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Territory in southwest Asia and southeast Europe, ruled since 1923 by the Türkiye Cumhuriyeti

Turkey (Turkish: Türkiye), officially the Republic of Turkey (Turkish: Türkiye Cumhuriyeti), is a transcontinental country in Eurasia, located mainly in western Asia, with a smaller portion on the Balkan peninsula in southeastern Europe. Turkey is bordered by eight countries: Greece and Bulgaria to the northwest; Georgia to the northeast; Armenia, the Azerbaijani exclave of Nakhchivan and Iran to the east; and Iraq and Syria to the south. The country is encircled by seas on three sides, with the Aegean Sea to the west, the Black Sea to the north and the Mediterranean Sea to the south. The Bosphorus, the Sea of Marmara and the Dardanelles, which together form the Turkish Straits, divide Thrace and Anatolia and separate Europe from Asia. Ankara is the capital while Istanbul is the country's largest city and main cultural and commercial center, classified as a leading global city.

Geographical type: Territory

Latitude: 39° N — Longitude: 35° E

Area: 783,356 km²

ISO 3166-2 code: TR

Measures of Freedom

Human Freedom Index [PDF], The Human Freedom Index 2023: A Global Measurement of Personal, Civil, and Economic Freedom
2021: 5.63, Rank: 128, Personal freedom: 5.14, Economic freedom: 6.32
Level of Economic Freedom, Economic Freedom of the World
2014: 6.86, Rank: 90
Turkey | Freedom House, Freedom in the World 2024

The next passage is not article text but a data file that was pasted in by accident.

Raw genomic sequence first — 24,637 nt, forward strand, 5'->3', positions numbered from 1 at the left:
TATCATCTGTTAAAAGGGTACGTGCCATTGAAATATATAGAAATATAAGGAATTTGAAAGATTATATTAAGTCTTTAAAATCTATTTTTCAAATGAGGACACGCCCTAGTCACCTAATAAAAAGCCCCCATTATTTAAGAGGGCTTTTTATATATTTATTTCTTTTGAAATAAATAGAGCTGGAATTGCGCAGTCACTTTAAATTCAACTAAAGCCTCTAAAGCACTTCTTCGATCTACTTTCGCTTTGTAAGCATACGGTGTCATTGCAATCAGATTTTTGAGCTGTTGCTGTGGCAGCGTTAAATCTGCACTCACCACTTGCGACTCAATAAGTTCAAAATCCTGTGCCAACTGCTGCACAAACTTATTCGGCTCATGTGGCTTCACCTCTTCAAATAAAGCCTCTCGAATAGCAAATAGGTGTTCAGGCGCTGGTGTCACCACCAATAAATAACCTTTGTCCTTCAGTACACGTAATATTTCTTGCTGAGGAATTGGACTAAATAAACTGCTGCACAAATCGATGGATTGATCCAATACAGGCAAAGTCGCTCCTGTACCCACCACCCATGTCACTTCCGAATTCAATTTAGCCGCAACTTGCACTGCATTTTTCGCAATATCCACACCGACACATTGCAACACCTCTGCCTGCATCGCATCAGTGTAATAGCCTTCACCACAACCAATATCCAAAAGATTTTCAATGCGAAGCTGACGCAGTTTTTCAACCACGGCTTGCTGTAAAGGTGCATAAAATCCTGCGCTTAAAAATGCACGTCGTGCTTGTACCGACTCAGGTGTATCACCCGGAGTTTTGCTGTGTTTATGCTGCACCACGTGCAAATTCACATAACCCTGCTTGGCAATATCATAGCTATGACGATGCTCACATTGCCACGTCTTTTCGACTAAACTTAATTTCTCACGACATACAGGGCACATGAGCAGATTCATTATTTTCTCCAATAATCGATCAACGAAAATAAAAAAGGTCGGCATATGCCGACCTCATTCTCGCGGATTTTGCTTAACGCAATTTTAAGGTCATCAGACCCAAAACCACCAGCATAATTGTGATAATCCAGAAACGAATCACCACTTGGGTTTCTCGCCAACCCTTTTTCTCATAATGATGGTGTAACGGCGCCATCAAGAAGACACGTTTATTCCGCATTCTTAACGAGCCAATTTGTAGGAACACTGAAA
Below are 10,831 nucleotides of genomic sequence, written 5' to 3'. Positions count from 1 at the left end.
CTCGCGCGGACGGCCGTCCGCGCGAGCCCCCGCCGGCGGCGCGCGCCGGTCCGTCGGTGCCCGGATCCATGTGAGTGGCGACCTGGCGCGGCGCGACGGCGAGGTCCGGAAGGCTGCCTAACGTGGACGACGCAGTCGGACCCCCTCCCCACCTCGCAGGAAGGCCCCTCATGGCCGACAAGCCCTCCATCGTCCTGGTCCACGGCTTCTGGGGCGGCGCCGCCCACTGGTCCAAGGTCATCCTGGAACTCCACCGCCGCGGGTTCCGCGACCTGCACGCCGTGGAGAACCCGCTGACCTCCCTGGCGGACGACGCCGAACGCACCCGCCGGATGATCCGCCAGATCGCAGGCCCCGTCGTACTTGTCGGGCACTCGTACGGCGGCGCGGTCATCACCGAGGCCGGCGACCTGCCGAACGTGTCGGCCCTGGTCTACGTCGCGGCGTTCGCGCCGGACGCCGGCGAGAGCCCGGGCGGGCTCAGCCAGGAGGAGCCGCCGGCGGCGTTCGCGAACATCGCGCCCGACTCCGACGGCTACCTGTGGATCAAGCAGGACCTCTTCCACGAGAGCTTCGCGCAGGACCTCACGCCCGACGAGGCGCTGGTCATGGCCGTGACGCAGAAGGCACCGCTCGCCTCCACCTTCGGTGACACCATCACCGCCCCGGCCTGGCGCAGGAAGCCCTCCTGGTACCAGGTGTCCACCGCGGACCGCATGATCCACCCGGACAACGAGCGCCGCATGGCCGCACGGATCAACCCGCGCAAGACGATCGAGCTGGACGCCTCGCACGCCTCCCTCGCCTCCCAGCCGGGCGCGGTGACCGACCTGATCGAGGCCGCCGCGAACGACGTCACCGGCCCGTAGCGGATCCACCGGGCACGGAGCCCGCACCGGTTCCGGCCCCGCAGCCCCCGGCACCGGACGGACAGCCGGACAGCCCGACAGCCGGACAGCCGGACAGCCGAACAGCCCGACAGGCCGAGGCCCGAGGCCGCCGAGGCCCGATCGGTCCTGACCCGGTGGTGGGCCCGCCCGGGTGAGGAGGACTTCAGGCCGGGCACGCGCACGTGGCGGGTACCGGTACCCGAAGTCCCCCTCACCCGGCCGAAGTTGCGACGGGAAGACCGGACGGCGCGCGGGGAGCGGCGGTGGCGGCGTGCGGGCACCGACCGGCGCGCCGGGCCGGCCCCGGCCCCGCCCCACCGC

2016: Status: Partly Free, Aggregate Score: 53, Political Rights: 3, Civil Liberties: 4
Turkey held two parliamentary elections in 2015 amid an exceptionally polarized and volatile political environment. Prior to the first vote in June, President Recep Tayyip Erdoğan campaigned for the ruling Justice and Development Party (AKP), hoping that it could gain 60 percent of parliamentary seats, which would allow it to call a referendum on constitutional changes to create a stronger presidency.


But Foreign Aid Is Bribery! And Blackmail, Extortion, and Theft Too!, by Jacob G. Hornberger, 26 Sep 2003
Comments on Ted Kennedy's observation that U.S. foreign aid was being used as bribery, expanding to discuss other perverse and destructive consequences of such aid programs
The ... truth is that foreign aid is ... an integral and perverse part of the U.S. government's morally bankrupt foreign policy ... its primary purpose is to bribe, blackmail, and extort foreign regimes into doing Washington's bidding ... Kennedy's use of Turkey is, of course, a perfect example. Prior to its invasion of Iraq, the U.S. government offered Turkey $26 billion to permit the United States to use Turkey as a base of operations to invade Iraq from the north. When the Turkish parliament voted against the proposal, Turkey didn't get the money. If that's not a bribe, what is it?
Related Topics: Foreign entanglements, Yemen

The introductory paragraph uses material from the Wikipedia article "Turkey" as of 2 Oct 2018, which is released under the Creative Commons Attribution-Share-Alike License 3.0.